The Government has offered funding to UK battery company Britishvolt, which will be building the factory It in Blyth, Northumberland It is set to receive funding through the Government’s Automotive Transformation Fund (ATF). It is hoped that the Government’s support will help to unlock more support from private investors and could create around 8000 jobs. The factory is set to produce enough batteries for over 300,000 electric vehicles each year once complete.
Mr Johnson has already signalled his support for the car industry’s transition to a net-zero future, with plans to ban the sale of petrol and diesel cars by 2030.
This was a feature of his “10 Point Plan for a Green Industrial Revolution”.
The Prime Minister said: “Britishvolt’s plan to build a new gigafactory in Northumberland is a strong testament to the skilled workers of the North East and the UK’s place at the helm of the global green industrial revolution.
“Backed by government and private sector investment, this new battery factory will boost the production of electric vehicles in the UK, whilst levelling up opportunity and bringing thousands of new highly-skilled jobs to communities in our industrial heartlands.”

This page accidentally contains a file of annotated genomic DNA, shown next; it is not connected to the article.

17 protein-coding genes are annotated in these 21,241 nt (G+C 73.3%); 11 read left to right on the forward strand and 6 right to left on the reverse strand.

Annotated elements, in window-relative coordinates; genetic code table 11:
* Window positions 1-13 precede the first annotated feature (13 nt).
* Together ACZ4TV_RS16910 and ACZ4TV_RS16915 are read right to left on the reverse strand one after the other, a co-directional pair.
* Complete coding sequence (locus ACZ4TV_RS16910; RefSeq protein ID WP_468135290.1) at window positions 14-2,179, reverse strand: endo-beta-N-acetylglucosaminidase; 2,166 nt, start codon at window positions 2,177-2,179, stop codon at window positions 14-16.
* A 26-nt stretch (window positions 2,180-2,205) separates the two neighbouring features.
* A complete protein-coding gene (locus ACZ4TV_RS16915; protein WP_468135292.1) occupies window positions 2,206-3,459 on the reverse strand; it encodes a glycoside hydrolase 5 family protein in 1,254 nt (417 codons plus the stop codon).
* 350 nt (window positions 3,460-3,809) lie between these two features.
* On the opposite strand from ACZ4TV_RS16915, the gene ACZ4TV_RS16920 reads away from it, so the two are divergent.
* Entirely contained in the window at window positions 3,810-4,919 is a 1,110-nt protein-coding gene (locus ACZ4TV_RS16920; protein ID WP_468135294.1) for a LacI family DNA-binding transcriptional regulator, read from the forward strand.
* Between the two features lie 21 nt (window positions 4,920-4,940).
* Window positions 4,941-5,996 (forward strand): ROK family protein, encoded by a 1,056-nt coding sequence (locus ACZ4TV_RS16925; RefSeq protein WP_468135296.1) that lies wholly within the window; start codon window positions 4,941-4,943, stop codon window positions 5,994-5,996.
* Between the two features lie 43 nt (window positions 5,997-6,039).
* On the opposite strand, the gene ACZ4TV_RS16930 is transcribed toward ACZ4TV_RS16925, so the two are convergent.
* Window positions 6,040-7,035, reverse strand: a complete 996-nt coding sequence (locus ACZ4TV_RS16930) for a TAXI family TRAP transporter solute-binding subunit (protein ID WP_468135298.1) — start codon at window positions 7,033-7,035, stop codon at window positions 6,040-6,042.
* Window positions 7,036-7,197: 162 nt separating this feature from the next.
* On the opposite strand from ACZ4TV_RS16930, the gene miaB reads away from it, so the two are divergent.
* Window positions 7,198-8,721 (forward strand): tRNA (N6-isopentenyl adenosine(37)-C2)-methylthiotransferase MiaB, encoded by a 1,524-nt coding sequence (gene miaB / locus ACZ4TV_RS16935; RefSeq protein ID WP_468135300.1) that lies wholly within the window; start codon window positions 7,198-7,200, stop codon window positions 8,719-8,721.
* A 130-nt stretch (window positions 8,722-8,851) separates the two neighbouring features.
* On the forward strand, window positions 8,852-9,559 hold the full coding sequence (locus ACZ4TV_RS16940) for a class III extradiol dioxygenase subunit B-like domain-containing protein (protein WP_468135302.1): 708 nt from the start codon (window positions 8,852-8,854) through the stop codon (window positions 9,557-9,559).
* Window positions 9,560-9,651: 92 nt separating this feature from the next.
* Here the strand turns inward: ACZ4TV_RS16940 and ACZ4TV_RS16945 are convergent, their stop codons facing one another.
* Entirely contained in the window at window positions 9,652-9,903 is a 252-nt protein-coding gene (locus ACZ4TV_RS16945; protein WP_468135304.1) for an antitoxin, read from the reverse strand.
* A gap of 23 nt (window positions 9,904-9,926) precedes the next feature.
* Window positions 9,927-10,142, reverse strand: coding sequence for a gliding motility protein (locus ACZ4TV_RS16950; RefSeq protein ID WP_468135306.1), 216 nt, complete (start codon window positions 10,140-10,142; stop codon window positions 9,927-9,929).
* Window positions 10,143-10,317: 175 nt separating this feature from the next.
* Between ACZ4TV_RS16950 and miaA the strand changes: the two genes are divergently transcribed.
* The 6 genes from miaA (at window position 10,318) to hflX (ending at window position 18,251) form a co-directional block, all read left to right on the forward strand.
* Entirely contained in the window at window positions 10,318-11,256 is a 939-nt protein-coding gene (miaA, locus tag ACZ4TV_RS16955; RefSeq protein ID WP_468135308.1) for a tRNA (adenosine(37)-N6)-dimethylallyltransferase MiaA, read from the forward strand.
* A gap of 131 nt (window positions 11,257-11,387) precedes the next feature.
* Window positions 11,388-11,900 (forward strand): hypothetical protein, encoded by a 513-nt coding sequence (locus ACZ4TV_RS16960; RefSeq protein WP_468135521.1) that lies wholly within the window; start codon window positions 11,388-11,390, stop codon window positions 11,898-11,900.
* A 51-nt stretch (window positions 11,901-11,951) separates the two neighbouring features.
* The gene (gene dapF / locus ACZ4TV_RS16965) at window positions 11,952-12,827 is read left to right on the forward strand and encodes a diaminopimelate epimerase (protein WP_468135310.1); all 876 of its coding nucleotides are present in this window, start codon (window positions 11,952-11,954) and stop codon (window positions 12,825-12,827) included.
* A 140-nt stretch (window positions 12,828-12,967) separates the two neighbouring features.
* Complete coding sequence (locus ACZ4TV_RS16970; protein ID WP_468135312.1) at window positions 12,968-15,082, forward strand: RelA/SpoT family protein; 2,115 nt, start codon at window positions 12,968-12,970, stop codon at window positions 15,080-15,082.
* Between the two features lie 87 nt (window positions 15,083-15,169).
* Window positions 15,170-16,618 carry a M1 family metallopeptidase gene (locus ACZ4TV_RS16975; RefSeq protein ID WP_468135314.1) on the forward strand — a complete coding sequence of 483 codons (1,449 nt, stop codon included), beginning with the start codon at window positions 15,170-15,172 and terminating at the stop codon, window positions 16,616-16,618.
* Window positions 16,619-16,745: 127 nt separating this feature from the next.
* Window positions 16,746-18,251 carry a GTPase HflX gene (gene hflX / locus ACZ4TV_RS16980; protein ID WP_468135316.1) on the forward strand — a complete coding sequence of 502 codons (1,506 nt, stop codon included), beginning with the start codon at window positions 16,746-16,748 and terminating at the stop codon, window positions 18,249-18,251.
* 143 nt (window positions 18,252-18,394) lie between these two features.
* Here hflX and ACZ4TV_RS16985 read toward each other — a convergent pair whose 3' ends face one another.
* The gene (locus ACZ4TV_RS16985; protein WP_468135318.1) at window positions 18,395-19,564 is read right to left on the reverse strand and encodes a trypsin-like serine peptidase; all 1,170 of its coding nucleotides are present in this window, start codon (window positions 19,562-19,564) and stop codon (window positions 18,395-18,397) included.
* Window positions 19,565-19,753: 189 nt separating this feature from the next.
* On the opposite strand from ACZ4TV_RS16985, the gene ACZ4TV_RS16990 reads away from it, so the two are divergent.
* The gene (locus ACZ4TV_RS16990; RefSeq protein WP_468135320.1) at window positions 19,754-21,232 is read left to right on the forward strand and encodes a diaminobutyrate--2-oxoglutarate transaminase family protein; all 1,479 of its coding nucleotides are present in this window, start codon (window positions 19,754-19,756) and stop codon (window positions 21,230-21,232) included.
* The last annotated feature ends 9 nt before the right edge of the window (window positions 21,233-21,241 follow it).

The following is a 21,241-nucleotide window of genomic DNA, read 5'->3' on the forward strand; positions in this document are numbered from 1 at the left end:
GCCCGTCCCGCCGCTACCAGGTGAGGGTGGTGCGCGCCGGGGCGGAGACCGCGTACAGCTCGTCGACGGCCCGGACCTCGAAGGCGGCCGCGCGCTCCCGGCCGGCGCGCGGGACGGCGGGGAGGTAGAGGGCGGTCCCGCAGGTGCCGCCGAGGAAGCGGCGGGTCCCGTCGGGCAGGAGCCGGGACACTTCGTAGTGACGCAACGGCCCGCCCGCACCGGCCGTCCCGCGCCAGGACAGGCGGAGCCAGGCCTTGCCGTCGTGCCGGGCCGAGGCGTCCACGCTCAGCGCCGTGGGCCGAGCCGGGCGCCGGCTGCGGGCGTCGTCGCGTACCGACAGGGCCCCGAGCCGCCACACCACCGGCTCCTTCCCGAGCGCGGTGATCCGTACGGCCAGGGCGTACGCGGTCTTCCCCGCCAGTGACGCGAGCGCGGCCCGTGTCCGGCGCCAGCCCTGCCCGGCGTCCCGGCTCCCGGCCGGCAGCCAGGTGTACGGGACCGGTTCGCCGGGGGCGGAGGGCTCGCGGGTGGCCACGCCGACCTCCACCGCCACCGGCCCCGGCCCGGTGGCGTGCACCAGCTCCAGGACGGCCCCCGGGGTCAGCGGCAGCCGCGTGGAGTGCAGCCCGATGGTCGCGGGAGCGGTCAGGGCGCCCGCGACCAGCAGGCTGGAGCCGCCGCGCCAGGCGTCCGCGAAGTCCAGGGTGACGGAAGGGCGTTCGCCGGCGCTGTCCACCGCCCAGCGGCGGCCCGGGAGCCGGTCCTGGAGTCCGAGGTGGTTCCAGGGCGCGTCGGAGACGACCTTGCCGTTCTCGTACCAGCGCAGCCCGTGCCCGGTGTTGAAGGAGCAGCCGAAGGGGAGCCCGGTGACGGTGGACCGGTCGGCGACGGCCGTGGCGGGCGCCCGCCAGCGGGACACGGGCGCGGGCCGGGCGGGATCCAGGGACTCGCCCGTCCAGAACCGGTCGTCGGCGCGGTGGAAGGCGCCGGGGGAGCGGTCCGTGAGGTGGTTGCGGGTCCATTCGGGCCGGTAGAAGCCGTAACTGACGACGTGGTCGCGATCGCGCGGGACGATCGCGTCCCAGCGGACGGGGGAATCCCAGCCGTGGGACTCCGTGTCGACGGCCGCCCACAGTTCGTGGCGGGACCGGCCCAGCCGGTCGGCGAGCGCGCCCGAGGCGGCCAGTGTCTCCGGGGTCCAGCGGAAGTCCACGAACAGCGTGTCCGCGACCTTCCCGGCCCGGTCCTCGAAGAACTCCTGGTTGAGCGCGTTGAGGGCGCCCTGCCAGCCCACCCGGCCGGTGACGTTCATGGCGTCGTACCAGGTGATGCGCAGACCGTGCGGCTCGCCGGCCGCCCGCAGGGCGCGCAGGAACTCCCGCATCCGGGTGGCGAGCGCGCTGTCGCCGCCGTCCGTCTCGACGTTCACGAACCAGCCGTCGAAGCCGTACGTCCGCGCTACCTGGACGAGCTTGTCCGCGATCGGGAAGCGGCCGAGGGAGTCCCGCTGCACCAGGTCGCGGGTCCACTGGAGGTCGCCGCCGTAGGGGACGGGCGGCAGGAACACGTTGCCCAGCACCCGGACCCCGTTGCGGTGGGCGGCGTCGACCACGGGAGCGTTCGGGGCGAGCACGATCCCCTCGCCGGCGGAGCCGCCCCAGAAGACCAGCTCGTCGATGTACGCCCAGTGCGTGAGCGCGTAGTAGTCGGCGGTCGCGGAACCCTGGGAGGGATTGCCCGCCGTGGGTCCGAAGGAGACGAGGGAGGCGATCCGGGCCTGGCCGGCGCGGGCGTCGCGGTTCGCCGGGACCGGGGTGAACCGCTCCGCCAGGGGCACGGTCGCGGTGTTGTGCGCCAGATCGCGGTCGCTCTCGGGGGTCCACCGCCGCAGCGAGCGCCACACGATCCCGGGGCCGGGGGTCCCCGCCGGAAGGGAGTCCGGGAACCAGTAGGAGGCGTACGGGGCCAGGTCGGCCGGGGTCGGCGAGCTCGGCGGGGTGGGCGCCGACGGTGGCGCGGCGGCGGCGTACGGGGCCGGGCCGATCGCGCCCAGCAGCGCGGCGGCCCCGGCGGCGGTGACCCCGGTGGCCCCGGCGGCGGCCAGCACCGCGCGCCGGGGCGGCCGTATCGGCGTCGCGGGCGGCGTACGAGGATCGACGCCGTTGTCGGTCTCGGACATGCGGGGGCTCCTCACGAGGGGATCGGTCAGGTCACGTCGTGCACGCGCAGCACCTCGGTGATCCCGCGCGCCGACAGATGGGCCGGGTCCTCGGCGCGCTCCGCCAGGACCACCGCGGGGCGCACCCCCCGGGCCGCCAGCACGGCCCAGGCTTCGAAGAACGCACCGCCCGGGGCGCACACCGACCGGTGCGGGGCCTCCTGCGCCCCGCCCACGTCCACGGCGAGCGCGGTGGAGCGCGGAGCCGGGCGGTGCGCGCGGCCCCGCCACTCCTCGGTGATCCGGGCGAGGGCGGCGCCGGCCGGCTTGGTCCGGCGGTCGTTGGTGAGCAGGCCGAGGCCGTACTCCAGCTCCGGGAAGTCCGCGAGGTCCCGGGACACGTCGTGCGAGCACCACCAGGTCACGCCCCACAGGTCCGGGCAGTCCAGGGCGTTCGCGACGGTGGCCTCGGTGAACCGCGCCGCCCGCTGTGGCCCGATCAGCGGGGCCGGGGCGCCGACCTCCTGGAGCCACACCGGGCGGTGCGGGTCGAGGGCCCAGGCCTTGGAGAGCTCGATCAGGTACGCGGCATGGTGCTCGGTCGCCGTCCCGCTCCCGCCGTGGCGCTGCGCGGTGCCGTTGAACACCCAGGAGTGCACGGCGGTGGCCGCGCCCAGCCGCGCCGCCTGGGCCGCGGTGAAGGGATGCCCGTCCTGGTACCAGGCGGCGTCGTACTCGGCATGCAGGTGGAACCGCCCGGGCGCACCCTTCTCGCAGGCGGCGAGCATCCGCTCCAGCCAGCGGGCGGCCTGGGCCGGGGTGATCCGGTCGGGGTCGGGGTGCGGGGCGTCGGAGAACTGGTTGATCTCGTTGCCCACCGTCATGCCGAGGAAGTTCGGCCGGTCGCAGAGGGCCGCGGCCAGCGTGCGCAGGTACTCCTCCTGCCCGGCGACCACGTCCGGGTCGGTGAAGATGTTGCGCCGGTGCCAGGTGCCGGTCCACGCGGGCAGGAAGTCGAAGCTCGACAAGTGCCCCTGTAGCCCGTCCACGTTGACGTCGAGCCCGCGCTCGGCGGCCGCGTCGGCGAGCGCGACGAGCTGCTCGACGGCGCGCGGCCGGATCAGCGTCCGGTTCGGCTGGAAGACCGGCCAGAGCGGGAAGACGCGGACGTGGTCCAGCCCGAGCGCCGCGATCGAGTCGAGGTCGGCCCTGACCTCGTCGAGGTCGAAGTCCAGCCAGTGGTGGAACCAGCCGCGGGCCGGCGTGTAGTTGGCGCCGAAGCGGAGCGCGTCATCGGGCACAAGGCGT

Business Secretray Kwasi Kwarteng called the announcement a “major boost”.
He said: “Today’s news is a major boost for Britain and a resounding vote of confidence in the North East economy.
“Britishvolt’s planned gigafactory will not only enable the UK to fully capture the benefits of a booming electric vehicle market, but will bring thousands of highly-skilled, well-paid jobs to the North East.
“In this global race between countries to secure vital battery production, this government is proud to make the investment necessary to ensure UK’s retains its place as one of the best locations in the world for auto manufacturing.”
David C Bannerman, a former Tory MEP, hailed the announcement as “great Brexit news”.
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Mr Morris told Express.co.uk: “The thing that remains after Brexit is that there is less bureaucracy for manufacturers to set up in the UK.
“The unions are weaker in this country than they are in Europe and that means companies can change their policies more easily.
“And I think governments in general, Labour or Conservative are more willing to do things for industry than some European countries are.”